The Indian prime minister said both countries will create partnership based on four pillars – “greater political engagement, deepening economic cooperation, strengthening defence and security cooperation and cooperation in capacity building and human resource development”.
India has also offered a line of credit of $500 million for infrastructure projects, agriculture and energy. “India will support the establishment of training and planning institutions in Mozambique to support capacity building in the coal industry. India will also support capacity building for the defence and police forces of Mozambique,” said Singh.
Guebuza will be visiting the Indian Agricultural Research Institute (IARI) here to learn about Indian advanced research in agriculture. He will visit Ahmedabad and Mumbai, before leaving for home Monday morning.
Pakistani Anti-graft body wants travel ban on Nawaz Sharif, kin
Pakistan’s anti-corruption watchdog has asked authorities to place ousted premier Nawaz Sharif, his daughter and son-in-law on the Exit Control List to prevent them from leaving the country.
The National Accountability Bureau (NAB) sent a formal request to the ministry of interior. The interior ministry officials confirmed that the NAB wrote that names of Sharif, his daughter Maryam Nawaz and son-in-law Capt (retd) Muhammad Safdar should be put on the Exit Control List (ECL), which listed individuals not allowed to leave Pakistan.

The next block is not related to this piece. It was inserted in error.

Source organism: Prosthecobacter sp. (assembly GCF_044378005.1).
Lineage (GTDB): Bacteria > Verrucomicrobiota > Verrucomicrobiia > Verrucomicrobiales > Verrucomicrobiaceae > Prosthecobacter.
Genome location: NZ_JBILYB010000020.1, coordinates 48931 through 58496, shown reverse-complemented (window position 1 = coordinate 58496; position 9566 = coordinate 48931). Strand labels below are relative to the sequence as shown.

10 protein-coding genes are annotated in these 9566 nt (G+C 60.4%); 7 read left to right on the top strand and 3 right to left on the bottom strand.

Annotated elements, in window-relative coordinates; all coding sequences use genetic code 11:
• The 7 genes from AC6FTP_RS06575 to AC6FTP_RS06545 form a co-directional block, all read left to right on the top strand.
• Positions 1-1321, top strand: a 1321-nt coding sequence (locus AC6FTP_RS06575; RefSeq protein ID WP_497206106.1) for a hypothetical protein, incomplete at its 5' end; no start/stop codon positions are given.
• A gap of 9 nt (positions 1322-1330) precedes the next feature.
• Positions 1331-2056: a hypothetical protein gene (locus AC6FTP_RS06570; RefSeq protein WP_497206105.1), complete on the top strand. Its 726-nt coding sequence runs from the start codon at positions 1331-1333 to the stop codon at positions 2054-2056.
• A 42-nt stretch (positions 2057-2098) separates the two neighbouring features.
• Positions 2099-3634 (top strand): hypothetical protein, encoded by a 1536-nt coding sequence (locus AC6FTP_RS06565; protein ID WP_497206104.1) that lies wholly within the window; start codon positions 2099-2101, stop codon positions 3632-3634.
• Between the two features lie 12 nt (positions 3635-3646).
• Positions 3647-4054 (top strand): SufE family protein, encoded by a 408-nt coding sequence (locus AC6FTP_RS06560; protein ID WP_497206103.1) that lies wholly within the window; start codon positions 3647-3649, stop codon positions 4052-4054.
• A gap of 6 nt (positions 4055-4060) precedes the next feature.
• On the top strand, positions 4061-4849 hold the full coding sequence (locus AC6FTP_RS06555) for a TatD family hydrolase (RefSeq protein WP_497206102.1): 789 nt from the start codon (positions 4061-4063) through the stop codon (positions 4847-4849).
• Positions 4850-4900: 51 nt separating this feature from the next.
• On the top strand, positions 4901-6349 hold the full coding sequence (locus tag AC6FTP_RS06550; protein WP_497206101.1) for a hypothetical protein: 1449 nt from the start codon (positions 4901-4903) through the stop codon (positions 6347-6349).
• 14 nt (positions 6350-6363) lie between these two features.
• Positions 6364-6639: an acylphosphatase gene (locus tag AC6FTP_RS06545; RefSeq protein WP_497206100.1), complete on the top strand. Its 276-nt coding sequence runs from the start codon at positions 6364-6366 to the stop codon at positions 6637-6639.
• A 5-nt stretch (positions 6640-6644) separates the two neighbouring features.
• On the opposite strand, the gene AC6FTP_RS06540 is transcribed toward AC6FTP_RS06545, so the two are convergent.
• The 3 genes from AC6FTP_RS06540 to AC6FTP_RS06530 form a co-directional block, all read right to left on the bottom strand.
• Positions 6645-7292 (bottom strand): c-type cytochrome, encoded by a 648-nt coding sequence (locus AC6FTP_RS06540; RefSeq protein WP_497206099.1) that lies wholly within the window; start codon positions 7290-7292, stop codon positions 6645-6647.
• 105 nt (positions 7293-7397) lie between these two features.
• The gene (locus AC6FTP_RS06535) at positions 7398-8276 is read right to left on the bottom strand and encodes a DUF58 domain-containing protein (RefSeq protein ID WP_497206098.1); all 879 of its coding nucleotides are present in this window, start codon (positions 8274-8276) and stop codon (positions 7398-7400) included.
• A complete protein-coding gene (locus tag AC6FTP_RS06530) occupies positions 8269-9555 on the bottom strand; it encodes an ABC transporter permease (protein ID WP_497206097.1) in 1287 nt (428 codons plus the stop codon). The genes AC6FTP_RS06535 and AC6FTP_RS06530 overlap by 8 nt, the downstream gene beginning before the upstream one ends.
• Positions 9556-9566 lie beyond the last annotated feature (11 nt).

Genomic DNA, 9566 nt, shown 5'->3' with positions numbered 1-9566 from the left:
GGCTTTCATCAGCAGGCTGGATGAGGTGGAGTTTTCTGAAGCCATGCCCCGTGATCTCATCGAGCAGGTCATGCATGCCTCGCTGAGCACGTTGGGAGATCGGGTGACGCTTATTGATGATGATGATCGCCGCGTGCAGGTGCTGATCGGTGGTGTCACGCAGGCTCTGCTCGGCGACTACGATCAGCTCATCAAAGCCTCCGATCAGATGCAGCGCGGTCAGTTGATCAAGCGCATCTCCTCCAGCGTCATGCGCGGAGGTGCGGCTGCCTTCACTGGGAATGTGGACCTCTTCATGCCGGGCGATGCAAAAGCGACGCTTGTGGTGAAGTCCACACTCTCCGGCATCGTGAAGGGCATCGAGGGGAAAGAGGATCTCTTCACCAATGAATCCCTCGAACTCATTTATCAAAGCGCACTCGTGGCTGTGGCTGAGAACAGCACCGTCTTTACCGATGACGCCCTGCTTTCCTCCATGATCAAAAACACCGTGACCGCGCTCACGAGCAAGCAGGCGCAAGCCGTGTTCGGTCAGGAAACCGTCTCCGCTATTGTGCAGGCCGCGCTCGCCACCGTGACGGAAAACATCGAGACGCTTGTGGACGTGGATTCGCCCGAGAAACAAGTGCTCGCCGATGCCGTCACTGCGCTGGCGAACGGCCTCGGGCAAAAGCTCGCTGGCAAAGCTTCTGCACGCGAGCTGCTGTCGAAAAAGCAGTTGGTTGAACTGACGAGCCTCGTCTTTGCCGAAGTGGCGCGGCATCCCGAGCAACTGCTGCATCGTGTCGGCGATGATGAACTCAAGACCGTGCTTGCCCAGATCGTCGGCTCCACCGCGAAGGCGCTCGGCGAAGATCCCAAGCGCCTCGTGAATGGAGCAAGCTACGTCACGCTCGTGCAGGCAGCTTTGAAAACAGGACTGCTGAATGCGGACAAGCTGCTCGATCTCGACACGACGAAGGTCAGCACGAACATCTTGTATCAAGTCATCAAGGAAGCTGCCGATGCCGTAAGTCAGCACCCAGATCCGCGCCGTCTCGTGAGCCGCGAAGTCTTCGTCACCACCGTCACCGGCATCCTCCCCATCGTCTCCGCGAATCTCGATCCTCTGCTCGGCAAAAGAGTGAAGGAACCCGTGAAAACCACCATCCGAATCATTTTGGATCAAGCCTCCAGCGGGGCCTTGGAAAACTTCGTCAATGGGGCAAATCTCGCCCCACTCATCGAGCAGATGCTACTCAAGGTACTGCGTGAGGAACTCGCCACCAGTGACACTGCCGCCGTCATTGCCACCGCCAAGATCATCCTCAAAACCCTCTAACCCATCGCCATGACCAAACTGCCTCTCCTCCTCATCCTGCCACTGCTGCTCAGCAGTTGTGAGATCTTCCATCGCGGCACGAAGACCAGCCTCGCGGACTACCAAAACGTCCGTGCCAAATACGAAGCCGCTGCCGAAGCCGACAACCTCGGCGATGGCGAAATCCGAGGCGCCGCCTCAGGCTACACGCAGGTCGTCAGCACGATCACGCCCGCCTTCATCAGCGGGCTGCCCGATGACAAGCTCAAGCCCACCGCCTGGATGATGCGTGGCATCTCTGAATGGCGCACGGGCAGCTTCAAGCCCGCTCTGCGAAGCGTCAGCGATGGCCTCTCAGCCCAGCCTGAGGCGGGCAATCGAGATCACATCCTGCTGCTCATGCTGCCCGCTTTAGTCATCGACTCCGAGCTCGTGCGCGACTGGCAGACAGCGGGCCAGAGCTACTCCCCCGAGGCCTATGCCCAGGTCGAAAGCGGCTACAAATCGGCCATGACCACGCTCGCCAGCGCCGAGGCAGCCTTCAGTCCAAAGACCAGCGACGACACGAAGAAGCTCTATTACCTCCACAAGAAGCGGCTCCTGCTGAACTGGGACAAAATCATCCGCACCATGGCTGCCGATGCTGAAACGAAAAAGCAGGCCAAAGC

The NAB argued that as the trial of the three nears its conclusion, it is feared that they would leave the country.
Earlier, a similar request to place name of finance minister Ishaq Dar on ECL was not accepted, allowing him to go to London and never return.
Sharif, 68, and his family this week filed an application with the accountability court seeking a fortnight’s exemption from personal appearance from February 19 onwards to let them go to London to see Sharif’s ailing wife. Three cases were filed against Sharif and his family last year, including Avenfield properties, Azizia & Hill Metal Establishment, and Flagship Investments.